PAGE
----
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Ascomycetes on bryophytes: systematics and biology

Bryophytes are unique hosts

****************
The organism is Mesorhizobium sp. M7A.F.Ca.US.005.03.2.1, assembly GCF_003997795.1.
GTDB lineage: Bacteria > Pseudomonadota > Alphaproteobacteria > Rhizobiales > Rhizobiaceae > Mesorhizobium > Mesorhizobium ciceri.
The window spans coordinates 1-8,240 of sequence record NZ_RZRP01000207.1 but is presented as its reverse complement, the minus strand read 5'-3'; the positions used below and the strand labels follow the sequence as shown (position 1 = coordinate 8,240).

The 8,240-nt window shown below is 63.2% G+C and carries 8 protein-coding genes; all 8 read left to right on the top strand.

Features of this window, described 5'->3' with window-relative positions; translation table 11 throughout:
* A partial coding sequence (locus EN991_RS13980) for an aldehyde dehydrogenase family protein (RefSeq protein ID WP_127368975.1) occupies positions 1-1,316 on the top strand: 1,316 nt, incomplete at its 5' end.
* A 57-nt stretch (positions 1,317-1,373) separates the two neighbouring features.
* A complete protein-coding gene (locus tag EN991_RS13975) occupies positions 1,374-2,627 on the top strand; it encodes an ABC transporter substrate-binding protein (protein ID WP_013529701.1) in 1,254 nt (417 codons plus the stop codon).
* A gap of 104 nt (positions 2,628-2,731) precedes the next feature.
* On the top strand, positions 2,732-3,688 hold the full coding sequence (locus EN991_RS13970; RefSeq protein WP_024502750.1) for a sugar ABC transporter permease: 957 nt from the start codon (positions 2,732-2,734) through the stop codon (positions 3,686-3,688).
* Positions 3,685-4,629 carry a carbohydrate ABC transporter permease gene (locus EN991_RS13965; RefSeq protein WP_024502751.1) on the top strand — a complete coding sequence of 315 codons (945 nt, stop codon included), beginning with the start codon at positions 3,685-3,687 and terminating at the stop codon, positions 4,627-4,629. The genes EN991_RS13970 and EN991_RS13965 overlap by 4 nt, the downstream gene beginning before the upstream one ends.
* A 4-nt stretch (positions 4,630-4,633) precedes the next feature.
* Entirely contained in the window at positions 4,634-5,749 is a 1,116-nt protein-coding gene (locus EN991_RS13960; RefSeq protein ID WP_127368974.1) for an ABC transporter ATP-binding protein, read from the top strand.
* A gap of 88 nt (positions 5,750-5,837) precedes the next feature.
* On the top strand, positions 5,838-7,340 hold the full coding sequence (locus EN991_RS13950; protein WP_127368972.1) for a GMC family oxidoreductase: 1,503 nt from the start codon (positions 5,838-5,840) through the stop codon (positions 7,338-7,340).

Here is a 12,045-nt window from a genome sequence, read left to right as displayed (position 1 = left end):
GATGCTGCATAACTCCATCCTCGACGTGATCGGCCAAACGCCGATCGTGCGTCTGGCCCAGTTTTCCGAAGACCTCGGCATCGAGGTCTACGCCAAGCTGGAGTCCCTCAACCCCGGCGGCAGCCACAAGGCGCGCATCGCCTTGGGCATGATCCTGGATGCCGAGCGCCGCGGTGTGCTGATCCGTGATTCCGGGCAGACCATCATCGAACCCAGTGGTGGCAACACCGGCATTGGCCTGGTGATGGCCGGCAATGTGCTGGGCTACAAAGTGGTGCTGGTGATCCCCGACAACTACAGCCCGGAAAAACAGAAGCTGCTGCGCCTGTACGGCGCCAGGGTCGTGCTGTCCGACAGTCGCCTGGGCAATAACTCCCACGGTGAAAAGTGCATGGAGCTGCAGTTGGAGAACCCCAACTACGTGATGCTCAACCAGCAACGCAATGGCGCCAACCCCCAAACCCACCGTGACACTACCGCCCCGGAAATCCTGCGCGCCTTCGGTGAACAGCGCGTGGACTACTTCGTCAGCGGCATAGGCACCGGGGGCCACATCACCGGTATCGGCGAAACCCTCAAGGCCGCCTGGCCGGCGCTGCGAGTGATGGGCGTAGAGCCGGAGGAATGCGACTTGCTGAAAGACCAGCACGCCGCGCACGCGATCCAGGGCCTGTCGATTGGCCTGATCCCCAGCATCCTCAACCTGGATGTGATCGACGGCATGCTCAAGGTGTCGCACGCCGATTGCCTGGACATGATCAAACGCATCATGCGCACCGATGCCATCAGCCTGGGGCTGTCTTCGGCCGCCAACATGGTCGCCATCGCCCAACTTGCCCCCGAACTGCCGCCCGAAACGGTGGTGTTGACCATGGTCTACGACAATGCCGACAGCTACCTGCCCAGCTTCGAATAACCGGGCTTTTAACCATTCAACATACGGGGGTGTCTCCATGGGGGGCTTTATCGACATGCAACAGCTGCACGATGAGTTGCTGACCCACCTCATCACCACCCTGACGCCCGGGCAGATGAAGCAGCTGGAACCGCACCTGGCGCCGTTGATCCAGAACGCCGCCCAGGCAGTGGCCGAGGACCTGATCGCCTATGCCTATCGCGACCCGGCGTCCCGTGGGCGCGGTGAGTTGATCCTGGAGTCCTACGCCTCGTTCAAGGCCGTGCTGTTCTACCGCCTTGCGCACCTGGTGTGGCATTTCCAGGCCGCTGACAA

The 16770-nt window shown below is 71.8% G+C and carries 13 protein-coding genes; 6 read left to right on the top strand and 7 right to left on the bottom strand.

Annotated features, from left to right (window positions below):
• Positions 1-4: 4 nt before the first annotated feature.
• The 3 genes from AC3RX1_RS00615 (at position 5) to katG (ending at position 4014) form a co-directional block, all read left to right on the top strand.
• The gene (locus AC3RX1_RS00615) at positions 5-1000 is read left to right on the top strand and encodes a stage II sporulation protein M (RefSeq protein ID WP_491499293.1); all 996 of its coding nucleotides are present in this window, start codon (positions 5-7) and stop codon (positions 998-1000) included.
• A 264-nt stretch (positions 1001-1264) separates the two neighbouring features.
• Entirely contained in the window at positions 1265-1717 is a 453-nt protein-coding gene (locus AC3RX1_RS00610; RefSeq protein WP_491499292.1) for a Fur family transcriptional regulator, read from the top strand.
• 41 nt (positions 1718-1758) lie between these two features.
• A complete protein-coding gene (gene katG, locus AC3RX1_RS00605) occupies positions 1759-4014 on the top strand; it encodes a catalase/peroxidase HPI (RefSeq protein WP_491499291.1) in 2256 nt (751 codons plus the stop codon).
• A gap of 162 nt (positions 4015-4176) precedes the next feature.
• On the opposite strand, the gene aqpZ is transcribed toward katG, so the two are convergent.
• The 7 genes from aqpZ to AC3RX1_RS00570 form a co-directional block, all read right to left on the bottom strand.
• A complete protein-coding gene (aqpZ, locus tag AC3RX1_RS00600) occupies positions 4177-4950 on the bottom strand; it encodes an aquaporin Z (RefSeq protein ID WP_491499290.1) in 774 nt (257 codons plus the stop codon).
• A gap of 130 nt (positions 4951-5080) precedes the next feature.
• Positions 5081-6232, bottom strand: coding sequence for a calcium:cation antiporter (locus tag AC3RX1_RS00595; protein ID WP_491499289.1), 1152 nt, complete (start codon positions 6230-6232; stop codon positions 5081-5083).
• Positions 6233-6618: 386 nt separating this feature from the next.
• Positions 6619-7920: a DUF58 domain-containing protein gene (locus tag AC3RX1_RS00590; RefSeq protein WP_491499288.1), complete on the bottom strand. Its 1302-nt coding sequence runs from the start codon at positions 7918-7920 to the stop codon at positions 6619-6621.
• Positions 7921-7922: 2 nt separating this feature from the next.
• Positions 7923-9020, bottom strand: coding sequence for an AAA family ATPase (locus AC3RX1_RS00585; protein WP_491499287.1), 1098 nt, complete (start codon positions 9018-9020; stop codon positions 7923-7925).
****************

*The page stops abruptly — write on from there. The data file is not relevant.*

Bryophytes were among the first plants to colonize terrestrial habitats some 400 million years ago. Based on fossil records it is often argued that they evolved slowly. Though not monophyletic, bryophytes share a number of features. The small, free-living gametophyte is the main assimilative phase upon which a permanently attached, unbranched, monosporangiate sporophyte develops that is physiologically dependent on the gametophyte. The gametophyte is thallose in hornworts and some hepatics, and leafy in most hepatics and all mosses. Further characteristic features are poikilohydry, desiccation tolerance, external water conduction, water and nutrient uptake by the whole plant, asexual reproduction using a variety of propagules, and broad distribution areas. Bryophytes often occur in aquatic, terrestrial or epiphytic habitats with little or no competition from other plants. Many species are potentially immortal though the individual shoots may die off.